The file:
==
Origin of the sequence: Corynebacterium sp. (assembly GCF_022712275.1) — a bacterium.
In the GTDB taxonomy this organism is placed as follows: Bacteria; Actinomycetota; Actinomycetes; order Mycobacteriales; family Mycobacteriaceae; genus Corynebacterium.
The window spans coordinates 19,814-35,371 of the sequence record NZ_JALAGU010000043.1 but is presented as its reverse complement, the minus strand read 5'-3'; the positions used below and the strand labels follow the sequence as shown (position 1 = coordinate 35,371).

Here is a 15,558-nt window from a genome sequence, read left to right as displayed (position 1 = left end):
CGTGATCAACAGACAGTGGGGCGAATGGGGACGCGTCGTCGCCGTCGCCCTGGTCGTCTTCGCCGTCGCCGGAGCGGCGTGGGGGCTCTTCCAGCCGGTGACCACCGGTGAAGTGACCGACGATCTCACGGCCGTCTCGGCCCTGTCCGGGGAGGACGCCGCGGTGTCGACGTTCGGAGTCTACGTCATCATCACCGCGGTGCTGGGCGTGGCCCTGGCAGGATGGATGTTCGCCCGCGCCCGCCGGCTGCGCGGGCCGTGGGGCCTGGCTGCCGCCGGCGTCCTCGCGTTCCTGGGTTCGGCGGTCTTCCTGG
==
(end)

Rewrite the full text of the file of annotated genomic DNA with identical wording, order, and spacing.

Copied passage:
Origin of the sequence: Corynebacterium sp. (assembly GCF_022712275.1) — a bacterium.
In the GTDB taxonomy this organism is placed as follows: Bacteria; Actinomycetota; Actinomycetes; order Mycobacteriales; family Mycobacteriaceae; genus Corynebacterium.
The window spans coordinates 19,814-35,371 of the sequence record NZ_JALAGU010000043.1 but is presented as its reverse complement, the minus strand read 5'-3'; the positions used below and the strand labels follow the sequence as shown (position 1 = coordinate 35,371).

Here is a 15,558-nt window from a genome sequence, read left to right as displayed (position 1 = left end):
CGTGATCAACAGACAGTGGGGCGAATGGGGACGCGTCGTCGCCGTCGCCCTGGTCGTCTTCGCCGTCGCCGGAGCGGCGTGGGGGCTCTTCCAGCCGGTGACCACCGGTGAAGTGACCGACGATCTCACGGCCGTCTCGGCCCTGTCCGGGGAGGACGCCGCGGTGTCGACGTTCGGAGTCTACGTCATCATCACCGCGGTGCTGGGCGTGGCCCTGGCAGGATGGATGTTCGCCCGCGCCCGCCGGCTGCGCGGGCCGTGGGGCCTGGCTGCCGCCGGCGTCCTCGCGTTCCTGGGTTCGGCGGTCTTCCTGG